Fresh catalysts for the markets are due out later this week. Investors in the coming days will be eyeing a slew of new quarterly earnings results for companies from Clorox (CLX) to CVS Health Corp. (CVS), Lyft (LYFT) and Square (SQ), on the back of what has been an already historically strong earnings season.
As of Friday, just over half of all S&P 500 companies had reported actual third-quarter earnings results, and 82% of these topped consensus estimates on profit results, according to data from FactSet. The expected earnings growth rate for the index is more than 36%, which, if maintained, would mark the third-highest profit growth rate for the index since 2010.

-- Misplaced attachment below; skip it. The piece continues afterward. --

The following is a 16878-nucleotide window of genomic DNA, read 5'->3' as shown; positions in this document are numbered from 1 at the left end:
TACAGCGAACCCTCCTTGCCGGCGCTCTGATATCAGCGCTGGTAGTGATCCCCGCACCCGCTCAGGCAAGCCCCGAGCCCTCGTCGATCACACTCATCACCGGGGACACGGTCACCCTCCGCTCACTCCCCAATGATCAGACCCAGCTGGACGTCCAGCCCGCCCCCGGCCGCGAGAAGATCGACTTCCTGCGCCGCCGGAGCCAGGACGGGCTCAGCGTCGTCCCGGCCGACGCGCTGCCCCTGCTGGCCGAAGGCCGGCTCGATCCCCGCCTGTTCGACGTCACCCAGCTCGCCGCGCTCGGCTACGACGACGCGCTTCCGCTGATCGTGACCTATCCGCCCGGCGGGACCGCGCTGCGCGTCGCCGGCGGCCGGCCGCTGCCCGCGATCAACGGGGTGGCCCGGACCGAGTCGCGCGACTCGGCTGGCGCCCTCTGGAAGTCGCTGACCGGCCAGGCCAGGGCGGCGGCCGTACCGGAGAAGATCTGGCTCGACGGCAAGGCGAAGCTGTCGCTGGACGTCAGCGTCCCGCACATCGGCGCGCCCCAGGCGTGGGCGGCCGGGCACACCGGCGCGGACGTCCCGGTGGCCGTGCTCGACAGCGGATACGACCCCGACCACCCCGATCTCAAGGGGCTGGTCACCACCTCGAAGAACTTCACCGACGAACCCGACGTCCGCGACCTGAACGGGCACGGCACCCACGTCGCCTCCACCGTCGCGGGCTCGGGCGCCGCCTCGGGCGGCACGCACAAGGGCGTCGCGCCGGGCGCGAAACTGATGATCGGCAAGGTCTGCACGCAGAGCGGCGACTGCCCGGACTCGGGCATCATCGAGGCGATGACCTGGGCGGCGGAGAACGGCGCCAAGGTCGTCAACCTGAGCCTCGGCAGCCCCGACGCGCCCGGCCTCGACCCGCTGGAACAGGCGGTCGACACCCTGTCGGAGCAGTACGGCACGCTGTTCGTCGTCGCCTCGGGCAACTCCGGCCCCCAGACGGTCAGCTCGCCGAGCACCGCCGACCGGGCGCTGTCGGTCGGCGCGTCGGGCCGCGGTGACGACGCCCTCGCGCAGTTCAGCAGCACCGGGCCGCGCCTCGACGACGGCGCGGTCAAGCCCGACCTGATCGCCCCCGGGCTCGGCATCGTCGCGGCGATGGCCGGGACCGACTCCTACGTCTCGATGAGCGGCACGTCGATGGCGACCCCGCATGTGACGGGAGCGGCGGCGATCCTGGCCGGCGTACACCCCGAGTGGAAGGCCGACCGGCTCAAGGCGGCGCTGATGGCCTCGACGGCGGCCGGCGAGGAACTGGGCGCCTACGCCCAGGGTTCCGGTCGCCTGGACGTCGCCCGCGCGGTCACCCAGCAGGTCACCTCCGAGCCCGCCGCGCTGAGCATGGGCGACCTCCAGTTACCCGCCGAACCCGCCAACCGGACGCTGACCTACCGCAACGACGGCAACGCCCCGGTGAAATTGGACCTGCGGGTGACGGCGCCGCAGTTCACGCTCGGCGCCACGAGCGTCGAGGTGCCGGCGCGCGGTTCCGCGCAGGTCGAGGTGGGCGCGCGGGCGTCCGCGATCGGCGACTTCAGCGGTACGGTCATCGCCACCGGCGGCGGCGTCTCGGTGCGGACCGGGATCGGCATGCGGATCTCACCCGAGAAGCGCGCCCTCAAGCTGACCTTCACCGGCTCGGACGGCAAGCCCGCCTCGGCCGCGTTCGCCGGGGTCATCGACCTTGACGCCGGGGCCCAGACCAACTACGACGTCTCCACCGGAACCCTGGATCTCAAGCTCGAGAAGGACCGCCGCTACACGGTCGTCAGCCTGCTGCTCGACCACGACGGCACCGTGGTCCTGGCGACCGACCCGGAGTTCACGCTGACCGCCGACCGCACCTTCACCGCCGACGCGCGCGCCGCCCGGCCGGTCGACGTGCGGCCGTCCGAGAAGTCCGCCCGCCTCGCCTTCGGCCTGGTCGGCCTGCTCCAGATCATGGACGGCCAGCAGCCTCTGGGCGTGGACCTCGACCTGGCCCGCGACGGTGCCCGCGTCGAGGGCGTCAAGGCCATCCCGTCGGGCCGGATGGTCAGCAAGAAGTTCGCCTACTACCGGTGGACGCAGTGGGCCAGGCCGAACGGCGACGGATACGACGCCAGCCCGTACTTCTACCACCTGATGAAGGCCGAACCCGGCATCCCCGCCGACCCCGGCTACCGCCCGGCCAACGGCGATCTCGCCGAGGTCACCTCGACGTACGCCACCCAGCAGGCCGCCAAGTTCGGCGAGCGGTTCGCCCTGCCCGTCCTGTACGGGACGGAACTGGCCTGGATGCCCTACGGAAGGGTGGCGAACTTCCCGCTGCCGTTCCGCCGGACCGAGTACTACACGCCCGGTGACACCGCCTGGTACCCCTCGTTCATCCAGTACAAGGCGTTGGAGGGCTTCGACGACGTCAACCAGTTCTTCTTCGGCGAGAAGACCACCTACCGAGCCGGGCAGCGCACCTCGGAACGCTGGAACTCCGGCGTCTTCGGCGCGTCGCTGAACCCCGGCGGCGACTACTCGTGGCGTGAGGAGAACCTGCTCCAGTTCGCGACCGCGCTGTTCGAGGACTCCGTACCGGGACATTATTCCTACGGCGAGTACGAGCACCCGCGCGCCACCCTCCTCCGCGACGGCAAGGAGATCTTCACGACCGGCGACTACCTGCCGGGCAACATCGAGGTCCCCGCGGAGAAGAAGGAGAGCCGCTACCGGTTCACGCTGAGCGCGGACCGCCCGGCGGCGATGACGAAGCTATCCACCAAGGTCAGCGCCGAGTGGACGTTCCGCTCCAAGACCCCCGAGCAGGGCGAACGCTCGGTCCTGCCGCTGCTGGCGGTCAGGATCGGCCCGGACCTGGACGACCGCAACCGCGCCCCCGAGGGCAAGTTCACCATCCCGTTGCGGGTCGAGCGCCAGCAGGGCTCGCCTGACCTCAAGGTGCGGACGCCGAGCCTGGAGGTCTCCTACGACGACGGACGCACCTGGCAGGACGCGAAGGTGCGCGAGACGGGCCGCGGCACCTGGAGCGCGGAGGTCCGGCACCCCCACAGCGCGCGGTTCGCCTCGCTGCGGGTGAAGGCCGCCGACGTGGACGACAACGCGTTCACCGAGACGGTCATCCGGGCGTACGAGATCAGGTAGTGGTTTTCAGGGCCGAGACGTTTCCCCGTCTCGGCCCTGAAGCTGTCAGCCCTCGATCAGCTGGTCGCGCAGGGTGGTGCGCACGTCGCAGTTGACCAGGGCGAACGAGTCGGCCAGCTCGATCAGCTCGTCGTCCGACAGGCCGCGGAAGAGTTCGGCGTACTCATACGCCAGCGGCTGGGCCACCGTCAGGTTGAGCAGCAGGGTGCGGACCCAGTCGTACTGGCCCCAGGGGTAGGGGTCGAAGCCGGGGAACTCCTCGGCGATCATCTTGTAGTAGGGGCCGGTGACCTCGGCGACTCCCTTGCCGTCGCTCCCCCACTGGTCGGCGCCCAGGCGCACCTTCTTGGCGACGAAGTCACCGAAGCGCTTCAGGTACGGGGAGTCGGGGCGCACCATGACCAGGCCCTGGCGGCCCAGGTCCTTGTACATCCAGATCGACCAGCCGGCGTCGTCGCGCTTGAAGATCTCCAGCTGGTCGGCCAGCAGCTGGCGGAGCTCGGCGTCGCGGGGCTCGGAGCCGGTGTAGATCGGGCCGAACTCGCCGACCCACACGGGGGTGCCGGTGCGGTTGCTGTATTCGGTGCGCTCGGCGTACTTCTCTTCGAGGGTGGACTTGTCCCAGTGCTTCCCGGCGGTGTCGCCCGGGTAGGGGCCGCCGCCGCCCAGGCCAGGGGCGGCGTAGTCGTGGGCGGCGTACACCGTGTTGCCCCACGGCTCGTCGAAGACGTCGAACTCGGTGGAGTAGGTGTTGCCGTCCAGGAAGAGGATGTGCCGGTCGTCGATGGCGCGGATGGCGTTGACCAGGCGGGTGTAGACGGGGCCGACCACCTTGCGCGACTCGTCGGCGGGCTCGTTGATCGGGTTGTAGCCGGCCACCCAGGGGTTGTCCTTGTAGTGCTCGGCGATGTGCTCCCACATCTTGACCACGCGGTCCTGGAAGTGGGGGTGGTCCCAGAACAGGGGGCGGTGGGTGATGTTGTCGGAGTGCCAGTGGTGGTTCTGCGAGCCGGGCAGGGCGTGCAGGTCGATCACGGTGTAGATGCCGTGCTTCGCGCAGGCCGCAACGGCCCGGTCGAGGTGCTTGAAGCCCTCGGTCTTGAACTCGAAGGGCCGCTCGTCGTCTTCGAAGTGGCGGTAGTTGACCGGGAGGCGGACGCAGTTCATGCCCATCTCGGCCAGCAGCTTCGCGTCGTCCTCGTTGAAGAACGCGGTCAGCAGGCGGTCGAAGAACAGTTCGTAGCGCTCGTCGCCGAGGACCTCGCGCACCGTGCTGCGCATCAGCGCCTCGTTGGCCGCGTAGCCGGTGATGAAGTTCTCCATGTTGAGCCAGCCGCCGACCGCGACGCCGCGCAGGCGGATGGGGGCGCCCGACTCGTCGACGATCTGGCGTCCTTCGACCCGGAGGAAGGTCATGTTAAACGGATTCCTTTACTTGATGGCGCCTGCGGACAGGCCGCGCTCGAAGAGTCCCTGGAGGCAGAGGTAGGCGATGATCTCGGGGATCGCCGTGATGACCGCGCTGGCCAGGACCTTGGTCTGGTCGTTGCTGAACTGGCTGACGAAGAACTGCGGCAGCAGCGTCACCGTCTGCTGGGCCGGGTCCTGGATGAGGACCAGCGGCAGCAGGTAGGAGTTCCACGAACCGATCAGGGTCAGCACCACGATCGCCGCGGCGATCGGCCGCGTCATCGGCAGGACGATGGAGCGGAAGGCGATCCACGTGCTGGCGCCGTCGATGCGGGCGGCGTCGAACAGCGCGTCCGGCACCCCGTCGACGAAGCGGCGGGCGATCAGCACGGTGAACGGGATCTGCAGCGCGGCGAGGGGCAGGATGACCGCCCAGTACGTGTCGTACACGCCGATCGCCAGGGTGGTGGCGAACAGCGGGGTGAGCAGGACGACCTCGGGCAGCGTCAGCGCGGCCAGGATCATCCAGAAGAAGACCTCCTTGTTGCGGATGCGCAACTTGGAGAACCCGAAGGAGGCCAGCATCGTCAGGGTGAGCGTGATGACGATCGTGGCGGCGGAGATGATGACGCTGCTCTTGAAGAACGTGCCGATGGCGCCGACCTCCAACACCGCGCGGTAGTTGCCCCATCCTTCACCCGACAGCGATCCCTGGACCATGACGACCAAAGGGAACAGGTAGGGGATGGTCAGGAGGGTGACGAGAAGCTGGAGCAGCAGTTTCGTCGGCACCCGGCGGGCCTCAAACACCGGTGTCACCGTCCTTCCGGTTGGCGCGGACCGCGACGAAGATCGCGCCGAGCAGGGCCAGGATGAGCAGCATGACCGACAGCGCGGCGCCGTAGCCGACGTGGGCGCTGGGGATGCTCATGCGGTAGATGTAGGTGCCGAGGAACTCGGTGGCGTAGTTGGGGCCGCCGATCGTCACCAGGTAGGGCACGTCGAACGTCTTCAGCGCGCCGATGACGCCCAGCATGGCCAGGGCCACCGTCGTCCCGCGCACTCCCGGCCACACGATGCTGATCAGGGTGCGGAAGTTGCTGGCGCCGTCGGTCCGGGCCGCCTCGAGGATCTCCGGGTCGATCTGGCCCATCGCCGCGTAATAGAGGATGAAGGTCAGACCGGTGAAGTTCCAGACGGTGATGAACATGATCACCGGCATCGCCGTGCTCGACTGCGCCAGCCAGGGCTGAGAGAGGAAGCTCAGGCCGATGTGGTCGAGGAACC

Though some of the heavily weighted index components from last week had disappointed against consensus estimates — with both Amazon and Apple shares dropping after posting weaker-than-expected results and guidance — other stronger results helped offset these misses, with names including Alphabet and Microsoft rallying to record levels on the heels of their respective reports.
This week will also include key economic data reports including the October jobs report on Friday, which is expected to show a pick-up in job creation compared to the disappointing pace of hiring shown in each of August and September.